Labs of the heroic age of science


12 Responses to “Labs of the heroic age of science”

  1. GawainLavers says:

    …though most labs today look very different

    IANARS (I am not a real scientist, despite my degree title), but most labs I’ve been in just look like an updated version of the above.  And none of those have anything on the unrival awesomness of places like LHC or NIF (despite the latters recent unfortunate failure…)

  2. nixiebunny says:

    That IBM lab where they made the atom-scale animated movie we saw yesterday was pretty nice looking. The STM is a maze of wires and hoses covering a stainless steel vacuum chamber, with lots of test equipment with knobs and dials in the background.

    Very scientific.

  3. nixiebunny says:

    This 40-year-old Polaroid picture of my father’s infrared Fourier spectrometer data analysis computer system is heavily linked in the gamer forums.

  4. Alan Olsen says:

    It looks like one of the greatest invention in the age of science was the shelf.

    Rotwang’s lab in Metropolis also had a lot of influence as to what a “Mad Scientist’s Lab” is supposed to look like. (And you got to love a Mad Scientist named “Rotwang”.)

  5. Sylvia says:

    There sure are more computers these days, but as a (former) material scientist, I can also still relate to the vintage pictures. There just is a large variety among different areas of research.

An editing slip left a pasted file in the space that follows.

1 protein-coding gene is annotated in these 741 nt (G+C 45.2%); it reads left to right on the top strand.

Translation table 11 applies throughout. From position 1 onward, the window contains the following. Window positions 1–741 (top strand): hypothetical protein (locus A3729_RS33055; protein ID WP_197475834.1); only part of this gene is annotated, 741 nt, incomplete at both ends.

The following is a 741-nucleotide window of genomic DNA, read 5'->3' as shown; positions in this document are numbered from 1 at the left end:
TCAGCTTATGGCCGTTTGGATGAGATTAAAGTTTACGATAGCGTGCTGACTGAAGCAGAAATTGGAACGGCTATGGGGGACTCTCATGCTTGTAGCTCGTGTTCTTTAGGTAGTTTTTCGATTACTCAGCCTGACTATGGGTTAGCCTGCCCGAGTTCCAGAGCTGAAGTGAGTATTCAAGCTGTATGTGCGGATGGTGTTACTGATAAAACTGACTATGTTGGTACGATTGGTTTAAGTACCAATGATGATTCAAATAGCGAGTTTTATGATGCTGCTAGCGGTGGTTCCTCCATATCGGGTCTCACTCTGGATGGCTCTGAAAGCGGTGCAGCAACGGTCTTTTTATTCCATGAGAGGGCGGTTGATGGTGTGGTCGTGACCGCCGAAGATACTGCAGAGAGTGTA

You can check it out for yourself: Eos (a Belgian science magazine) asks scientists to Twitter pictures of their work place (#mijnlab); a selection of the results is here:

  6. Nice wallpaper.  Modern labs just don’t have that nice wallpaper any  more.

  7. massspecgeek says:

    I think a scientist from the 19th century would recognize my lab for what it is. It still has lots of glassware, it just also has lots of large, expensive equipment they wouldn’t immediately recognize.

  8. gumbowing says:

    Note the subtle glow suffusing the Curie lab. Also, pipe smoking while doing science.

  9. Blackanvil says:

    I wish that I could show some photos of the networking lab I used to work in. Hundreds of different routers, switches, NIDs, connected by thousands of wires, cables, and fibers when testing was going on. Sadly, “no cameras allowed,” and  I’d probably be breaking an NDA or something if I posted one.

    • nixiebunny says:

      As if anyone could gain a competitive advantage by looking at the photo.
      “Oh, they use *blue* CAT6 cables to connect the switches to the edge routers! We should try that!”

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